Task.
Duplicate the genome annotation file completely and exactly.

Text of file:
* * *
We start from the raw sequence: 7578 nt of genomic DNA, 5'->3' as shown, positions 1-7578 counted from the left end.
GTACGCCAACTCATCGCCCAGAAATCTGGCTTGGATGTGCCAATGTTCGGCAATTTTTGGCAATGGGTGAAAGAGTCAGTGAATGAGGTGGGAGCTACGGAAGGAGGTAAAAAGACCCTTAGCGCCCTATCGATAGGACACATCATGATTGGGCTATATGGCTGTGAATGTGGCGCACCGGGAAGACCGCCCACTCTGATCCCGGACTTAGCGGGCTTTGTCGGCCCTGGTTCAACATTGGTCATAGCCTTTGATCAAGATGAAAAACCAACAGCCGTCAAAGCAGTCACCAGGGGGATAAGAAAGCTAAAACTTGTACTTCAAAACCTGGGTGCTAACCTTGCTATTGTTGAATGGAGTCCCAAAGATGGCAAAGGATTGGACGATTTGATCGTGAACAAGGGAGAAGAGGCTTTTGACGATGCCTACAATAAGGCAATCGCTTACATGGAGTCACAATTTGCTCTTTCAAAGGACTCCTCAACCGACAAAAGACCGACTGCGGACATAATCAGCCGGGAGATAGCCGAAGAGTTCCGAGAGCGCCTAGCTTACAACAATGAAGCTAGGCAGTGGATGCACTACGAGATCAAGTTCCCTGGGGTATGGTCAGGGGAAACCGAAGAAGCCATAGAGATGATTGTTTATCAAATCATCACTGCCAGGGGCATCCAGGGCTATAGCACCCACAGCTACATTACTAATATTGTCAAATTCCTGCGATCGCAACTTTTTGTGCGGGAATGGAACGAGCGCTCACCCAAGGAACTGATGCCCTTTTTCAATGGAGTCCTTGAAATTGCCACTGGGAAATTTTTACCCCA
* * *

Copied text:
We start from the raw sequence: 7578 nt of genomic DNA, 5'->3' as shown, positions 1-7578 counted from the left end.
GTACGCCAACTCATCGCCCAGAAATCTGGCTTGGATGTGCCAATGTTCGGCAATTTTTGGCAATGGGTGAAAGAGTCAGTGAATGAGGTGGGAGCTACGGAAGGAGGTAAAAAGACCCTTAGCGCCCTATCGATAGGACACATCATGATTGGGCTATATGGCTGTGAATGTGGCGCACCGGGAAGACCGCCCACTCTGATCCCGGACTTAGCGGGCTTTGTCGGCCCTGGTTCAACATTGGTCATAGCCTTTGATCAAGATGAAAAACCAACAGCCGTCAAAGCAGTCACCAGGGGGATAAGAAAGCTAAAACTTGTACTTCAAAACCTGGGTGCTAACCTTGCTATTGTTGAATGGAGTCCCAAAGATGGCAAAGGATTGGACGATTTGATCGTGAACAAGGGAGAAGAGGCTTTTGACGATGCCTACAATAAGGCAATCGCTTACATGGAGTCACAATTTGCTCTTTCAAAGGACTCCTCAACCGACAAAAGACCGACTGCGGACATAATCAGCCGGGAGATAGCCGAAGAGTTCCGAGAGCGCCTAGCTTACAACAATGAAGCTAGGCAGTGGATGCACTACGAGATCAAGTTCCCTGGGGTATGGTCAGGGGAAACCGAAGAAGCCATAGAGATGATTGTTTATCAAATCATCACTGCCAGGGGCATCCAGGGCTATAGCACCCACAGCTACATTACTAATATTGTCAAATTCCTGCGATCGCAACTTTTTGTGCGGGAATGGAACGAGCGCTCACCCAAGGAACTGATGCCCTTTTTCAATGGAGTCCTTGAAATTGCCACTGGGAAATTTTTACCCCA